グラフ理論(第4版)<br>Graph Theory (Graduate Texts in Mathematics) 〈Vol. 173〉 (4TH)

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グラフ理論(第4版)
Graph Theory (Graduate Texts in Mathematics) 〈Vol. 173〉 (4TH)

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  • 製本 Paperback:紙装版/ペーパーバック版/ページ数 410 p.
  • 言語 ENG
  • 商品コード 9783642142789

基本説明

現代グラフ理論の定番テキスト、4年振りの改訂版。
This standard textbook of modern graph theory, now in its fourth edition, combines the authority of a classic with the engaging freshness of style that is the hallmark of active mathematics. It covers the core material of the subject with concise yet reliably complete proofs, while offering glimpses of more advanced methods in each field by one or two deeper results, again with proofs given in full detail. The book can be used as a reliable text for an introductory course, as a graduate text, and for self-study.

Full Description


Almosttwodecadeshavepassedsincetheappearanceofthosegrapht- ory texts that still set the agenda for most introductory courses taught today. The canon created by those books has helped to identify some main?eldsofstudyandresearch,andwilldoubtlesscontinuetoin?uence the development of the discipline for some time to come. Yet much has happened in those 20 years, in graph theory no less thanelsewhere: deepnewtheoremshavebeenfound,seeminglydisparate methods and results have become interrelated, entire new branches have arisen. To name just a few such developments, one may think of how the new notion of list colouring has bridged the gulf between inva- ants such as average degree and chromatic number, how probabilistic methods andtheregularity lemmahave pervadedextremalgraphtheory and Ramsey theory, or how the entirely new ?eld of graph minors and tree-decompositions has brought standard methods of surface topology to bear on long-standing algorithmic graph problems. Clearly, then, the time has come for a reappraisal: what are, today, the essential areas, methods and results that should form the centre of an introductory graph theory course aiming to equip its audience for the most likely developments ahead? I have tried in this book to o?er material for such a course. In view of the increasing complexity and maturity of the subject, I have broken with the tradition of attempting to cover both theory and app- cations: this book o?ers an introduction to the theory of graphs as part of (pure) mathematics; it contains neither explicit algorithms nor `real world' applications.

Table of Contents

Preface                                            vii
1 The Basics 1 (34)
1.1 Graphs* 2 (3)
1.2 The degree of a vertex* 5 (1)
1.3 Paths and cycles* 6 (4)
1.4 Connectivity* 10 (3)
1.5 Trees and forests* 13 (4)
1.6 Bipartite graphs* 17 (2)
1.7 Contraction and minors* 19 (3)
1.8 Euler tours* 22 (1)
1.9 Some linear algebra 23 (5)
1.10 Other notions of graphs 28 (2)
Exercises 30 (3)
Notes 33 (2)
2 Matching Covering and Packing 35 (24)
2.1 Matching in bipartite graphs* 36 (5)
2.2 Matching in general graphs(*) 41 (4)
2.3 Packing and covering 45 (3)
2.4 Tree-packing and arboricity 48 (4)
2.5 Path covers 52 (2)
Exercises 54 (2)
Notes 56 (3)
3 Connectivity 59 (28)
3.1 2.Connected graphs and subgraphs* 59
3.2 The structure of 3-connected graphs(*) 02 (64)
3.3 Menger's theorem* 66 (6)
3.1 Mader's theorem 72 (2)
3.5 Linking pails of vertices(*) 74 (8)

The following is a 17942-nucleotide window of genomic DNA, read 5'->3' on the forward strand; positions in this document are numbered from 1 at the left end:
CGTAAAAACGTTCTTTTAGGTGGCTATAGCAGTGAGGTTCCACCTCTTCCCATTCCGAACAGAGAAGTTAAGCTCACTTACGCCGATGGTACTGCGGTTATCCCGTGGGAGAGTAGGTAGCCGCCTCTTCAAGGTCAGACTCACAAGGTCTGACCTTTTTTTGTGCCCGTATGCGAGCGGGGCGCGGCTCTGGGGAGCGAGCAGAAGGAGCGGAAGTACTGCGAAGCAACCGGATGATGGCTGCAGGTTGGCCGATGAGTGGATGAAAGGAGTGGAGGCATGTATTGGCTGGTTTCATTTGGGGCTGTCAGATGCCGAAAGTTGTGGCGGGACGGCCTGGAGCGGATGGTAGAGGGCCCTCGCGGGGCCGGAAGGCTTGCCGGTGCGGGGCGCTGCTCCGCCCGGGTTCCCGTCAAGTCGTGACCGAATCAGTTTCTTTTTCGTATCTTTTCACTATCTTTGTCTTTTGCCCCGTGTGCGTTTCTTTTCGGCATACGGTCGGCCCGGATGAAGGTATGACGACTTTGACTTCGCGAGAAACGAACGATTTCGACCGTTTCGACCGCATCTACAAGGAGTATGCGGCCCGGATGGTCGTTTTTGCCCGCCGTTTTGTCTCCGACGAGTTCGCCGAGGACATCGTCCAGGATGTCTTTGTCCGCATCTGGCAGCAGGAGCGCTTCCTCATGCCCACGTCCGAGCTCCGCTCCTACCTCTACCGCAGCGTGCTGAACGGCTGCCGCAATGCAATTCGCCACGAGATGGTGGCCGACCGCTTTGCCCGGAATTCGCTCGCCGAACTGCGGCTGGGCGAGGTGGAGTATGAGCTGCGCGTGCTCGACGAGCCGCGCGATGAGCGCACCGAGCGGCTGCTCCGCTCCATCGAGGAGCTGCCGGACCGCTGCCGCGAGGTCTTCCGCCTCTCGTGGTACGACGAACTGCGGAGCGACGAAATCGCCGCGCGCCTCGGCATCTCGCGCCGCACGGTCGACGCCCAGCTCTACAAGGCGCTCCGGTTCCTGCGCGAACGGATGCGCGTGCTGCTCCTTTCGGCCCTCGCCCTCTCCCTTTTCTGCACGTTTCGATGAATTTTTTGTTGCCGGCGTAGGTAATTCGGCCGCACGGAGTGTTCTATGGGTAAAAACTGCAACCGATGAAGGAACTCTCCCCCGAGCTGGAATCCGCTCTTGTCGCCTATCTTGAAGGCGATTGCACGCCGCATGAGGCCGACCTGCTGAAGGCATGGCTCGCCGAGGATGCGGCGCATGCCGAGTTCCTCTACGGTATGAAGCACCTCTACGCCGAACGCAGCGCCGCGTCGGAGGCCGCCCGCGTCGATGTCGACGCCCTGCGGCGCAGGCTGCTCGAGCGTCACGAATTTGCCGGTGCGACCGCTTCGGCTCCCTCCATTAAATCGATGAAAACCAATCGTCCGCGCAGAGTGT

Exercises 82 (3)
Notes 85 (2)
4 Planar Graphs 87 (30)
4.1 Topological prerequisites* 88 (2)
4.2 Platte graphs* 90 (6)
4.3 Drawings 96 (94)
4.4 Planar graphs: Kuratowski's theorem* 190
4.5 Algebraic planarity criteria 105(2)
4.6 Plane duality 107(4)
Exercises 111(3)
Notes 114(3)
5 Colouring 117(28)
5.1 Colouring maps and planar graphs* 118(2)
5.2 Colouring vertices* 120(5)
5.3 Colouring edges* 125(2)
5.1 List colouring 127(5)
5.5 Perfect graphs 132(7)
Exercises 139(4)
Notes 143(2)
6 Flows 145(24)
6.1 Circulatins(*) 146(1)
6.2 Flows in networks* 147(3)
6.3 Group-valued flows 150(5)
6.4 k-Flows for small k 155(3)
6.5 Flow-colouring duality 158(3)
6.6 Tutte's flow conjectures 161(4)
Exercise 165(2)
Notes 167(2)
7 Extremal Graph Theory 169(34)
7.1 Subgraphs* 170(5)
7.2 Minors(*) 175(3)
7.3 Hadwiger's conjecture* 178(4)
7.4 Szemer馘i's regularity lemma 182(7)
7.5 Applying the regularity lemma 189(6)
Exercises 195(3)
Notes 198(5)
8 Infinite Graphs 203(66)
8.1 Basic notions, facts and techniques* 204(9)
8.2 Paths, trees, and ends(*) 213(9)
8.3 Homogeneous and universal graphs* 222(3)
8.4 Connectivity and matching 225(10)
8.5 Graphs with ends: the topological 235(13)
viewpoint
8.6 Recursive structures 248(3)
Exercises 251(10)
Notes 261(8)
9 Ramsey Theory for Graphs 269(24)
9.1 Ramsey's original theorems* 270(3)
9.2 Ramsey numbers(*) 273(3)
9.3 Induced Ramsey theorems 276(10)
9.4 Ramsey properties and connectivity(*) 286(3)
Exercises 289(1)
Notes 290(3)
10 Hamilton Cycles 293(16)
10.1 Sufficient conditions* 293(4)
10.2 Hamilton cycles and degree sequences* 297(3)
10.3 Hamilton cycles in the square of a graph 300(5)
Exercises 305(1)
Notes 306(3)
11 Random Graphs 309(24)
11.1 The notion of a random graph* 310(5)
11.2 The probabilistic method* 315
11.3 Properties of almost all graphs* 118(204)
11.4 Threshold functions and second moments 322(7)
Exercises 329(1)
Notes 330(3)
12 Minors, Trees arid WQO 333(44)
12.1 Well-quasi-ordering* 334(1)
12.2 The graph minor theorem for trees* 335(2)
12.3 Tree-decompositions 337(8)
12.4 nee-width and, forbidden minors 345(14)
12.5 The graph minor theorem(*) 359(9)
Exercises 368(5)
Notes 373(4)
A Infinite sets 377(6)
B Surfaces 383(8)
Hints for all the exercises 391(28)
Index 419(16)
Symbol index 435